Hashim Khan was a legendary squash player who started out as just a ball boy, practicing the game barefoot when others left the courts in Pakistan. He went onto become an internationally renowned player and began a Khan dynasty in the sport. Khan died on Monday, believed to be 104 years old. James Zug writes for Squash magazine, and he speaks of Khan.
ROBERT SIEGEL, HOST:
A remarkable champion died this week – a man who won seven British Opens, three U.S. Opens, three Canadian Opens and five British professional championship titles. And if the name Hashim Khan doesn't ring a bell like Bjorn Borg or Arnold Palmer, it's because his sport was squash. And for many years it really was his sport. Hashim Khan, who is believed it to be a 104, was a great player, a great coach and the founder of a squash dynasty. Three years ago he was the subject of a documentary film called "Keep Eye On Ball: The Hashim Khan Story."
(SOUNDBITE OF FILM, "KEEP EYE ON BALL")
HASHIM KHAN: Keep eye on ball, you will control the game. You will be (unintelligible) the ball in time. You will be in right place, right time if you watch that ball.
SIEGEL: James Zug played squash with Khan. Zug writes for Squash Magazine and he's the author of the book , "Squash: A History Of The Game." He joins us now from the Wilmington, Delaware. How important is Hashim Khan to the history of the game of squash?
JAMES ZUG: He's probably the most important figure we've ever had in the game. He was our first global celebrity, and even today everybody's heard of him and the dynasty that he found.
SIEGEL: He was born over 100 years ago. Today we'd say it's Pakistan, but he was born in what was actually colonial India.
ZUG: Right. He was born in Peshawar in what was then the northwest frontier. He was born in a little village outside of town and grew up in a very, very different set of circumstances than he found himself at the end of his life.
SIEGEL: How did he learn to play squash?
ZUG: His father was a sort of a headwaiter at a club. It was a military club for British officers who were stationed in Peshawar. He would sort of sneak over to the club and jump on the squash court when nobody else was playing, usually in the middle of the day or at night. The courts were open air courts, and he would be able to play when the moon was out.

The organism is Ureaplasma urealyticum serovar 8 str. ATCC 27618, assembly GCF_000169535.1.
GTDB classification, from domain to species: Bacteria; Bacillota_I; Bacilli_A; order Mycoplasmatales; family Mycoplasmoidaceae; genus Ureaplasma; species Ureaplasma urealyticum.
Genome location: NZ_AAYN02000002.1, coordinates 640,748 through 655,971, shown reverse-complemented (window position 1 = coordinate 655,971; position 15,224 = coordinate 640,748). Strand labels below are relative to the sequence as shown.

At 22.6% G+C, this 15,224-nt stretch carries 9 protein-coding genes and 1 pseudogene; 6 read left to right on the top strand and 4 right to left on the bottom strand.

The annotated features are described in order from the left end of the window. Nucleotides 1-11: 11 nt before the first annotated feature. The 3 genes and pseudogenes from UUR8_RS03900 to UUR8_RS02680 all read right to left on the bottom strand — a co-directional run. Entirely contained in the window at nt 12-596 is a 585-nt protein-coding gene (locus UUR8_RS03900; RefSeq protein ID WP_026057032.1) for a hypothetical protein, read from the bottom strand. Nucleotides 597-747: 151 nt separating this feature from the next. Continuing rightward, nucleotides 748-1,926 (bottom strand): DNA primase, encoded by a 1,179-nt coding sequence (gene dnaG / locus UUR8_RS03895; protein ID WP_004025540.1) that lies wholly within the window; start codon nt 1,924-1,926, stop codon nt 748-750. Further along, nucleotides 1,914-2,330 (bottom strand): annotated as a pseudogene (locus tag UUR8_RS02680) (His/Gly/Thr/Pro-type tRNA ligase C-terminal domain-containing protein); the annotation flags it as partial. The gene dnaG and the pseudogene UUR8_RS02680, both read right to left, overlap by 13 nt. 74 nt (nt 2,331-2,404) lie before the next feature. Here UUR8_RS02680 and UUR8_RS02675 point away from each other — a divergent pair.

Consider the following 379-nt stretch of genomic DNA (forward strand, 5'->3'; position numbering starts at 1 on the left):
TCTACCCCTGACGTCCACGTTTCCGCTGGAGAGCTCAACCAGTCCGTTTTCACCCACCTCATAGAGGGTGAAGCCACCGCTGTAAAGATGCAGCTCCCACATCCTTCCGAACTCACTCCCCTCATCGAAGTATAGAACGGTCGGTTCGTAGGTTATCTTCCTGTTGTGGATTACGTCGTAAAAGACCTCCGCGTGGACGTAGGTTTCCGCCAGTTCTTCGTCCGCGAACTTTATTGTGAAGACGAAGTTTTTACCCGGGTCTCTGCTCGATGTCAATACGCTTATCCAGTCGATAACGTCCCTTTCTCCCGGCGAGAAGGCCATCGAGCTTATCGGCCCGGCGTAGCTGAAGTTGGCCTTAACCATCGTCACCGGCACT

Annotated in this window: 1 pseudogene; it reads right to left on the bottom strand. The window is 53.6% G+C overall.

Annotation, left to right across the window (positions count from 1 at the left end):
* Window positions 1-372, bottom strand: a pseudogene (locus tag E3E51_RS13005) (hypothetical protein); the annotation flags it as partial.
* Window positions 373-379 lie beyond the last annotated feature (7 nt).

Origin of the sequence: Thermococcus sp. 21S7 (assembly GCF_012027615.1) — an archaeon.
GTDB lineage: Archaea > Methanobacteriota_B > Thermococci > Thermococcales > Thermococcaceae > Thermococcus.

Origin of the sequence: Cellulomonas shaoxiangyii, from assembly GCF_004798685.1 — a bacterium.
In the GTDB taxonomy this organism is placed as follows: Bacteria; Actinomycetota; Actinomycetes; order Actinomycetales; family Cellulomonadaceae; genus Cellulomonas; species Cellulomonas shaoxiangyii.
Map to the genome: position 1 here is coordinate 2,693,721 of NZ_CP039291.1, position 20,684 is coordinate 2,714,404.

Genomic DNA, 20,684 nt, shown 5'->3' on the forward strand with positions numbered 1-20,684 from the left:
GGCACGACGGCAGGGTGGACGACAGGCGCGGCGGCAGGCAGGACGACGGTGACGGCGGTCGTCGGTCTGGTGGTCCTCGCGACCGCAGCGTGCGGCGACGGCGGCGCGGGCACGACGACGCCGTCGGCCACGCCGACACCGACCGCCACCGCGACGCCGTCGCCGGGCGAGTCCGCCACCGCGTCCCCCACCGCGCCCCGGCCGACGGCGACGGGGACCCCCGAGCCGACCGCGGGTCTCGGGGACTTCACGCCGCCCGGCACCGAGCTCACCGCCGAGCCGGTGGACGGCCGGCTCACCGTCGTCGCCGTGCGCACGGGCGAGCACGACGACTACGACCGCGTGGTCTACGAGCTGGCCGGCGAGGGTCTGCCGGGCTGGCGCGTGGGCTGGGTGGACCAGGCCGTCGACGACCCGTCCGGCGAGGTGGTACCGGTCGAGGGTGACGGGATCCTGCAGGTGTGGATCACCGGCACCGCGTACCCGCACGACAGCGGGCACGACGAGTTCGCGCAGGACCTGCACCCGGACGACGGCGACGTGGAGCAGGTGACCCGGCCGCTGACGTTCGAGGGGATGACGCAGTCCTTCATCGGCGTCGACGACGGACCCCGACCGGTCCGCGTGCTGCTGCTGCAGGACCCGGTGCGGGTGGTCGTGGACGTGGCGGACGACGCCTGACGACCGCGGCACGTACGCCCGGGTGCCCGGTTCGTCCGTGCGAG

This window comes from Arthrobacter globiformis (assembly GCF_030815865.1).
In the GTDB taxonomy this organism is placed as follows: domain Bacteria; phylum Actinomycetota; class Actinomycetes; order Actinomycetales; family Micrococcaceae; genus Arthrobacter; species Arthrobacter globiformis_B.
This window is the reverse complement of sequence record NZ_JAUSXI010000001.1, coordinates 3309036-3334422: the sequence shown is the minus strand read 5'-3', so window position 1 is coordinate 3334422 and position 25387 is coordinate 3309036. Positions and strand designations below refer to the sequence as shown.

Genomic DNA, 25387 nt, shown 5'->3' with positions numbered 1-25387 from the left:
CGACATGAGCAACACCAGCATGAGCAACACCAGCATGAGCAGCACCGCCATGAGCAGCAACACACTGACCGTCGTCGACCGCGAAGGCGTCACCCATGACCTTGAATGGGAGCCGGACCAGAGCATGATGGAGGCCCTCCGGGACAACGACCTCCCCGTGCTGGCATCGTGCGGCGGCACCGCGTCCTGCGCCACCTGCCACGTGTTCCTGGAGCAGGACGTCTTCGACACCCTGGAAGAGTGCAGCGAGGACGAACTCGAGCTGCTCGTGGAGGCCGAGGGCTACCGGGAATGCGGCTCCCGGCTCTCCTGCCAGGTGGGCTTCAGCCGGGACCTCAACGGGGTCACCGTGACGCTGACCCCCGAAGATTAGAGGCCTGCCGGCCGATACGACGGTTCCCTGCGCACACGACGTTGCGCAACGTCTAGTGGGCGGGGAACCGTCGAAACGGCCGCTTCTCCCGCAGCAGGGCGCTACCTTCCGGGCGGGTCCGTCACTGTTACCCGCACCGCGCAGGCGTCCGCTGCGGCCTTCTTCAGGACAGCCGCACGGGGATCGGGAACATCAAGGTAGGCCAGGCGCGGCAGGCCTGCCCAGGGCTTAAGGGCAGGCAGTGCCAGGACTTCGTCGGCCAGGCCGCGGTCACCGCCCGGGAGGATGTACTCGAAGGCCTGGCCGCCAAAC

SIEGEL: So this little Indian kid – this little Muslim Indian kid takes up the game of the British soldiers and becomes the greatest player in the world.
ZUG: Yeah, it's an incredible story. He plays for years and years – never plays in tournaments, but just gets really good, mostly by playing against himself. He would play Hashim versus Hashim. That was how he trained himself. And in 1951, just after independence, Pakistan flew him over to the British Open. Nobody had ever heard of him, of course. And he went on to win the tournament easily, beating the celebrated player in the finals and instantly became an icon around the world. When he landed back in Pakistan, he was their first sporting hero, and over a million people came to the airport to meet him.
SIEGEL: And for years – I mean a big game in squash would typically be Khan versus some other Khan. Who were all the other squash playing Khans?
ZUG: Well, that's right. He immediately got his brother playing the game after he won the open, and then they got a relative – a sort of distant cousin through marriage. He started playing, and then Hashim's nephews started playing and his children and, you know, for the next 50 years they became – they were the dominant family in the game around the world.
SIEGEL: Squash is played with a racket that I guess looks like a stronger, somewhat longer badminton racket. What did Hashim Khan make of the game that has displaced it in much of the U.S., which is racquetball?
ZUG: That's a great question. When he came over racquetball basically didn't exist. It was sort of popularized in the late '60s, and I think for a lot of people like himself, who were playing the game before, they were dumbfounded at the incredible popularity that racquetball got in the '70s because the games are very similar. What's happened now – today is that squash is kind of on the ascendance and kind of capturing a lot of those people that were attracted to racquetball back in the '70s.
SIEGEL: James Zug, thanks a lot for talking with us about him.
ZUG: Thank you so much.
SIEGEL: James Zug is the author of the book "Squash: A History Of The Game" and we were talking about Hashim Khan who died this week. It was thought that he was 104-years-old.
(SOUNDBITE OF FILM, "KEEP EYE ON BALL")
KHAN: I like the game. (Laughing) I just like the game.
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